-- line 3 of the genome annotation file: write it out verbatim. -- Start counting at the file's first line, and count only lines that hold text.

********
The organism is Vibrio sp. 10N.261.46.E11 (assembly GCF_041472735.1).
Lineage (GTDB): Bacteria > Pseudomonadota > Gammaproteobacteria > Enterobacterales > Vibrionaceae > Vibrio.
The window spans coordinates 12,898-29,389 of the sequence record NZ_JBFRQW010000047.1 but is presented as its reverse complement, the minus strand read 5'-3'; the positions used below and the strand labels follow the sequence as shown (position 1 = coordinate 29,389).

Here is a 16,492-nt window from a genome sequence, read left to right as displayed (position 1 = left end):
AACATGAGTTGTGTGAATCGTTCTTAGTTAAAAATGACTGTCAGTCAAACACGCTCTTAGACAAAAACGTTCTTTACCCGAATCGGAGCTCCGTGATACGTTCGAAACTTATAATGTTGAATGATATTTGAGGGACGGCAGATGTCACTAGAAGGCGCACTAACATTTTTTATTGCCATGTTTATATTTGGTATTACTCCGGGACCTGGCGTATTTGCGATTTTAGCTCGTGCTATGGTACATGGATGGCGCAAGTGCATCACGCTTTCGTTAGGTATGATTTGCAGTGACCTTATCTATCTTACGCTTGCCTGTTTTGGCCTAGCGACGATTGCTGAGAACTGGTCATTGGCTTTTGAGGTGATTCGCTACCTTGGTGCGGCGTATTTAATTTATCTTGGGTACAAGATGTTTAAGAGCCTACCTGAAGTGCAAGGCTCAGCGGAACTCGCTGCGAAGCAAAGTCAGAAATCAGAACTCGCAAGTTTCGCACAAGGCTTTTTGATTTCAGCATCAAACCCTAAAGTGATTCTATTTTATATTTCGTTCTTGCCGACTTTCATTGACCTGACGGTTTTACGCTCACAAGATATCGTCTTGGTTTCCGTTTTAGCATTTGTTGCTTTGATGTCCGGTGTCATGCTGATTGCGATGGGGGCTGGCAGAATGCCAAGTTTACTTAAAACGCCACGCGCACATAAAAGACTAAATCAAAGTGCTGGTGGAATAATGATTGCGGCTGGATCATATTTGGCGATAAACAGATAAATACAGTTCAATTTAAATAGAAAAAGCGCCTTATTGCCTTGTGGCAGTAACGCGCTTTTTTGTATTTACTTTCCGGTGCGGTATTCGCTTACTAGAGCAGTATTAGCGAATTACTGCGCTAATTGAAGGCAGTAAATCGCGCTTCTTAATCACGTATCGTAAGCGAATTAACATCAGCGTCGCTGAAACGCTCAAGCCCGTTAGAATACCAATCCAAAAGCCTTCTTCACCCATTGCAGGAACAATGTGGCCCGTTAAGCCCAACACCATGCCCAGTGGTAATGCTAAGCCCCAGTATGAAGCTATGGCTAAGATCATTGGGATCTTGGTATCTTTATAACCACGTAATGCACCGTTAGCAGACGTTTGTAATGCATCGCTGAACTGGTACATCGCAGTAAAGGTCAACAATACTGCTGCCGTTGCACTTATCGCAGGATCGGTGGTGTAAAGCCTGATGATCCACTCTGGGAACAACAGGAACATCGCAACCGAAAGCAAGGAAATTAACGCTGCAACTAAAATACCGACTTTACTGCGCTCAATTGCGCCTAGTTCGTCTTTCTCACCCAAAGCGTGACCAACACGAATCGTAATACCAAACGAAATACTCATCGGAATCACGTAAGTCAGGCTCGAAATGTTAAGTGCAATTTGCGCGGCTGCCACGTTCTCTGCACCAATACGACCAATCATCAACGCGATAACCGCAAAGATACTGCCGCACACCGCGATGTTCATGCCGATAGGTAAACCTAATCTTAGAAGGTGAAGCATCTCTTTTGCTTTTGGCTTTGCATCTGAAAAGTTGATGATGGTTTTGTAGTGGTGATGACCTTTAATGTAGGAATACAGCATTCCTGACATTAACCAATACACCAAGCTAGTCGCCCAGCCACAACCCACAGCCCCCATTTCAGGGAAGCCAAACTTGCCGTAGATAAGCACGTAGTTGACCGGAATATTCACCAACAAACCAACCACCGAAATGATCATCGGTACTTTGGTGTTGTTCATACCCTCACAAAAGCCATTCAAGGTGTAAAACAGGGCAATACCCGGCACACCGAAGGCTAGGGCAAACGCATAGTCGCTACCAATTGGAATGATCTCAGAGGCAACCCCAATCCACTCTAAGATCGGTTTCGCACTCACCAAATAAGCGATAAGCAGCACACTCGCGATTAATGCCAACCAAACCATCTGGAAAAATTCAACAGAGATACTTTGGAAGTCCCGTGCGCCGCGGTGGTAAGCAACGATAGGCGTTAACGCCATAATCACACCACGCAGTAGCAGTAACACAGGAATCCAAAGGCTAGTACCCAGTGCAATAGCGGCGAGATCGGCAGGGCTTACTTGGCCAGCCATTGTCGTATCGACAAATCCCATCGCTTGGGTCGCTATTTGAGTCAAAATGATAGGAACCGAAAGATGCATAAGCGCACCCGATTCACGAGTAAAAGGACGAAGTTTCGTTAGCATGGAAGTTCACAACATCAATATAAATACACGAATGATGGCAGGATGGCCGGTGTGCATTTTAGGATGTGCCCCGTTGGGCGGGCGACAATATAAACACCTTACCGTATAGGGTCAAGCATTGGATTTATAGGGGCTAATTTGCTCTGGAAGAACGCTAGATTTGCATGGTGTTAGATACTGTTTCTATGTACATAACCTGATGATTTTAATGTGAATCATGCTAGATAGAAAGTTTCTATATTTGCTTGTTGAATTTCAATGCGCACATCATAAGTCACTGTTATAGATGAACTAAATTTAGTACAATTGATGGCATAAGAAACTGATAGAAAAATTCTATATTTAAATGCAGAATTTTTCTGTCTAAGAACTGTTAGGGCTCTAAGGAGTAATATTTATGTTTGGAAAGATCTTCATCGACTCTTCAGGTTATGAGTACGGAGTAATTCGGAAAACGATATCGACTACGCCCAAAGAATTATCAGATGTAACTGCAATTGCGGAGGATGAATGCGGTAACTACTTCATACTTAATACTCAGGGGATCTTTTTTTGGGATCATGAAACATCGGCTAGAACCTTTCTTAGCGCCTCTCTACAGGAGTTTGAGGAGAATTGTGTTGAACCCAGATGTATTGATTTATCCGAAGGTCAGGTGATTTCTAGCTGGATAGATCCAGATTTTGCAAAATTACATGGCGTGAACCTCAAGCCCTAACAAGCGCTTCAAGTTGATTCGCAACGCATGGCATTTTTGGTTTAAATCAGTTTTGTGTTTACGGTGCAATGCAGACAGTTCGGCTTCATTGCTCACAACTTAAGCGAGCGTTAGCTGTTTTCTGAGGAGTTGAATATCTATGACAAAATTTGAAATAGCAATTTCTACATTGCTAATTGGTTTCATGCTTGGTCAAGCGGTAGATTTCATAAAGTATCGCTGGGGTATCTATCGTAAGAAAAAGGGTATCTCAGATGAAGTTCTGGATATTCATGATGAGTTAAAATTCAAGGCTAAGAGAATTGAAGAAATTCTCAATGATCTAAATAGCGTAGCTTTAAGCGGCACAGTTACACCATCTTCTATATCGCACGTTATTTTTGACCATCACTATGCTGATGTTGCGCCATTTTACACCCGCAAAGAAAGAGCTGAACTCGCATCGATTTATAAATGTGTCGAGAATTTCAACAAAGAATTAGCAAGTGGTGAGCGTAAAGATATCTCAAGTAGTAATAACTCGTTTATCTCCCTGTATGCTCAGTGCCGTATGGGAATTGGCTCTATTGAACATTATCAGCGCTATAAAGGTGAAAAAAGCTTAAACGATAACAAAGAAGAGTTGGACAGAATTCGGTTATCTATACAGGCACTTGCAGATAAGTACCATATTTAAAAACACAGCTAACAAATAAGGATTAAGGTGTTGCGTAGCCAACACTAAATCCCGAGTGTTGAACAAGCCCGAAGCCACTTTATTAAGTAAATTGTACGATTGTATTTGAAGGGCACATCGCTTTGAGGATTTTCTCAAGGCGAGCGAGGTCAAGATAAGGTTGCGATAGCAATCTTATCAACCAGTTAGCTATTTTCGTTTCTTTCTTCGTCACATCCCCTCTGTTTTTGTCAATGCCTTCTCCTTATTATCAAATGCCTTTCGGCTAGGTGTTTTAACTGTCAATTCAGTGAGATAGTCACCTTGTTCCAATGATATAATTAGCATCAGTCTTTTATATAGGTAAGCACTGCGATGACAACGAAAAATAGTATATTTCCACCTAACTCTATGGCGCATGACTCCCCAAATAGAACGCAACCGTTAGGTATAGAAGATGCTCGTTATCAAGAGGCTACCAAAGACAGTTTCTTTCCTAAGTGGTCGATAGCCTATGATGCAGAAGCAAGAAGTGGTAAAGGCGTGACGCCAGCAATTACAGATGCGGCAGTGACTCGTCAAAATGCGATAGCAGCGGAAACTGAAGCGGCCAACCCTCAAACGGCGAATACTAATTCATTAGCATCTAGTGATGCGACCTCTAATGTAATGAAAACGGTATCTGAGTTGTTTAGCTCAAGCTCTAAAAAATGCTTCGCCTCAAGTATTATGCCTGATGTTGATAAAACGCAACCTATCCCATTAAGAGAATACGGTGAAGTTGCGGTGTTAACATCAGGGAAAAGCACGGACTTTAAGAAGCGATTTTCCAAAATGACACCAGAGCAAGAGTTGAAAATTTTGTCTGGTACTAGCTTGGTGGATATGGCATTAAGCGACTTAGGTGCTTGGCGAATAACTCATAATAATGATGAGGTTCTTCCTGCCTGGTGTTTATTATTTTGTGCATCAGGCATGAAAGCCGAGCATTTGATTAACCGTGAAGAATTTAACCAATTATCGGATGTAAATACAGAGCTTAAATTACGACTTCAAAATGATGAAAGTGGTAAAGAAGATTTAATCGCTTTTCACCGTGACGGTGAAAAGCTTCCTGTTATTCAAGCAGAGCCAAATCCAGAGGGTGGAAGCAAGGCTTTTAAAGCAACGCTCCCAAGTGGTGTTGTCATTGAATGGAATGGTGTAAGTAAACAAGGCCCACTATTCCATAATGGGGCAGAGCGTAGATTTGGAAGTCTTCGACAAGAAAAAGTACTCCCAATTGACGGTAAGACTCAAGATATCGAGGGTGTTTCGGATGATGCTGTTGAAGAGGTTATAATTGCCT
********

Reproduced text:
The window spans coordinates 12,898-29,389 of the sequence record NZ_JBFRQW010000047.1 but is presented as its reverse complement, the minus strand read 5'-3'; the positions used below and the strand labels follow the sequence as shown (position 1 = coordinate 29,389).